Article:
My mother always used to say: “If you made the mess, you clean it up.” Benson, Nichols, Hodges, MacPherson and so many others are setting an example of the difference accepting that responsibility can make.

Anita Rufus is also known as “The Lovable Liberal,” and her radio show airs Sundays from 11 a.m. to 1 p.m. on KNews Radio 94.3 FM. Email her at This email address is being protected from spambots. You need JavaScript enabled to view it.. Know Your Neighbors appears every other Wednesday.

Published in Know Your Neighbors

About 30 miles east of Indio, perched on the high ground of Chiriaco Summit, stands the General Patton Memorial Museum.

It is located at the heart of what was the Desert Training Center, established by Gen. George S. Patton in 1942 to train American troops in desert warfare in preparation for the invasion of North Africa. In its brief, two-year existence, it became the largest Army training facility in the United States, through which passed 60 divisions and more than 1 million soldiers.

On Monday, Nov. 11—Veterans Day—a crowd of some 1,000 dignitaries, honorees, veterans and their families will gather in this space with local citizens to recognize the contributions and sacrifices of all American veterans. This year, the traditional event will serve a dual purpose: It will be a celebration of the 25th anniversary of the museum as well.

“This 25th anniversary celebration of the museum’s opening is a very big thing to our board,” said Mike Pierson, the newly appointed general manager of the museum, “especially to co-founder Margit Chiriaco Rusche, who still operates the café family business next door and acts as our first vice president. Also, original founding board member Leslie Cone gave her input for this event.

“For 25 years, this has been a labor of love for both of them and for all who have served on the board.”

The ceremony—which is open to all—begins at 11 a.m. “We’ll begin with an air salute flyover of World War II aircraft flown by Warbirds West,” said Pierson, a U.S. Special Forces veteran who served on the Patton Museum board before becoming the general manager. “Following will be a re-enactment of World War II battles. We have the consulate general of the Republic of South Korea coming in from Los Angeles as our special guest to unveil our new Korean War Memorial Wall. Gen. George Patton’s daughter Helen, who lives in Europe and is the president of the Patton Foundation, will be our keynote speaker.”

Pierson said U.S. Congressman Raul Ruiz, Assemblyman Brian Nestande, Assemblyman V. Manuel Pérez and Supervisor John Benoit are all expected to attend the free event, which will include a chili cook-off and a raffle.

“Most of all, we’ll recognize all the veterans who have served from all the war eras. It will be quite a party,” Pierson said.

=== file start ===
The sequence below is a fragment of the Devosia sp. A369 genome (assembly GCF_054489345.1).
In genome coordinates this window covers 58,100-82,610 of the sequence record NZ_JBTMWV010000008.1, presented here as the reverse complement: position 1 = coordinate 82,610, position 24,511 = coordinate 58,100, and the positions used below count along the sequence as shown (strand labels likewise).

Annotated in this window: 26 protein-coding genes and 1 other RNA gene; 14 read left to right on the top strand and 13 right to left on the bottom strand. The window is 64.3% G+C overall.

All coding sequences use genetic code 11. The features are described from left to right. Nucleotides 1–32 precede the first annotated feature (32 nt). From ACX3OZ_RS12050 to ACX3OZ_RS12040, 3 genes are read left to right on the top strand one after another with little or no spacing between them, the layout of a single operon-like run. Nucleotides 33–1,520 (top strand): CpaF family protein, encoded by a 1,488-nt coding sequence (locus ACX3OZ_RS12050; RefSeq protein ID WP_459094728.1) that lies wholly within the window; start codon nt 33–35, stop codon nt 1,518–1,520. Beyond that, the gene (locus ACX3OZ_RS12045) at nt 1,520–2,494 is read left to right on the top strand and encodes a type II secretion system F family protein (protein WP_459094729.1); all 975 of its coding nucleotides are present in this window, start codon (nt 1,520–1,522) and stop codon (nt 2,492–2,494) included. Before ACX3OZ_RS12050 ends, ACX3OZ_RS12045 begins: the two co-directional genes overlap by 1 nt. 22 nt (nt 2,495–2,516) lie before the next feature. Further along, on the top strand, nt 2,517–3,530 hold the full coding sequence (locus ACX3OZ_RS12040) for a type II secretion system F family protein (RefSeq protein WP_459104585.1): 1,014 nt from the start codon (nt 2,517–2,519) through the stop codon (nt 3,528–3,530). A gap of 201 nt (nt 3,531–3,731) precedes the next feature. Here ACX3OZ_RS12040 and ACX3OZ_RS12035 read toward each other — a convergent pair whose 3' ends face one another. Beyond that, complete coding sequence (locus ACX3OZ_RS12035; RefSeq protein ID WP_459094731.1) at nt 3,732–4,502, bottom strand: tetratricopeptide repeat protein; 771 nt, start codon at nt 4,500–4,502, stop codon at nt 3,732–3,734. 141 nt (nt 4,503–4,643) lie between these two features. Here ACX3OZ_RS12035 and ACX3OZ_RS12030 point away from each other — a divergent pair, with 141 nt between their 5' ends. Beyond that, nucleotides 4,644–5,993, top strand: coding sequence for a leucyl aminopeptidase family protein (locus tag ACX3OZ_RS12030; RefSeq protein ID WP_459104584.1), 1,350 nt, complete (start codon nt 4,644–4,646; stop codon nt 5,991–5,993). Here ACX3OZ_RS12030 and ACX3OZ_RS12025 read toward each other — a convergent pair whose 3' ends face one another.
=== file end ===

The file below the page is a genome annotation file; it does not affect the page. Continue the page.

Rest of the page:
Museum general manager Mike Pierson.While the Veterans Day celebration is always the highlight of the museum’s calendar, the future is filled with plans for many additions and improvements to the museum.

“Friends and community supporters are going to build us a new room for both storage and to use as a vault,” Pierson said. “Some members of the Veterans of Foreign Wars are going to renovate and re-locate the last remaining original building from the former Camp Young to our grounds for use as a maintenance office. One of our board members is restoring our 2 1/2-ton truck right now; another friend is rebuilding our vintage World War II Sherman tank, which we should move to the position right up front in our tank yard. We’re going to create a botanical garden of indigenous desert plants in our garden and tank yard, and develop an approved school course curriculum to offer for credit to student groups who visit the museum to learn about the history of U.S. warfare or to study the vegetation of the desert. We’ll build an education center out in the chapel area.

“I have a lot of ideas, but never enough time,” Pierson chuckled.

Like many museums, the General Patton Memorial Museum depends on memberships, sponsorships and donations to stay afloat.

“It is difficult to keep the doors of the museum open relying only on the small amount we charge for admission and our small amount of gift-shop sales,” Pierson said. “Our operating expenses are more than most people realize. For instance, we have to maintain a constant temperature in our buildings in order to preserve the perishable artifacts like books, uniforms and weapons.”

The main focus of that fundraising outreach has been the sale of memorial tiles, which are engraved with the names of former service personnel and then mounted permanently on one of the museum’s memorial walls. These include the West Coast Vietnam Veterans Wall, the new Korean War Veterans Wall, and the Defenders of Freedom Wall.

“The campaign to attract donations for tiles from service units like bomber groups, Marine battalions and Navy shipmates as a whole group, and not just as individuals, is an initiative of mine,” Pierson said. “It started from my desire to honor veterans from my own high school. First, there were the four who lost their lives in Vietnam. I knew all four of them personally. And by honoring them, I wanted to honor all those who served in Vietnam.

“The first year, in 2010, we unveiled about 48 names. Nine of those veterans had never talked to their family or children about their service—and to see them in front of that wall on Veterans Day three years ago with their families, and with assemblymen and congressmen shaking their hands and taking pictures with them in front of those memorial tiles … well, word got out from those nine about what a spiritual and healing thing it was for them. They were actually crying.

“So last year, 11 others showed up from my high school, because we put two more tiles on. And this year, the fifth and final tile will be mounted, totaling 102 service members from the tiny town of Imperial, California, who served in the Vietnam era.”

General Patton himself would be moved, perhaps, by the commitment of those who have nurtured this namesake destination.

“General Patton joined our Veterans of Foreign Wars (VFW) Post right here at Camp Young, in 1942, I believe, along with all of his line officers who had served in World War I,” said Pierson. “And he stayed a member of our post, and his granddaughter, Helen, is a member of our ladies' auxiliary. It’s kind of neat to have that tie.”

The General Patton Memorial Museum is located at 62150 Chiriaco Road, at Chiriaco Summit, located off Interstate 10 about 30 miles east of Indio. The museum is open from 9:30 a.m. to 4:30 p.m., daily; admission is $5; $4.50 for seniors; and $1 for kids age 7 to 12. Children 6 and younger, active members of the military, and card-carrying members of the American Legion and the Veterans of Foreign Wars are all admitted for free. Admission is free to all on Nov. 11. For more information, call 760-227-3483, or visit generalpattonmuseum.com.

Published in Features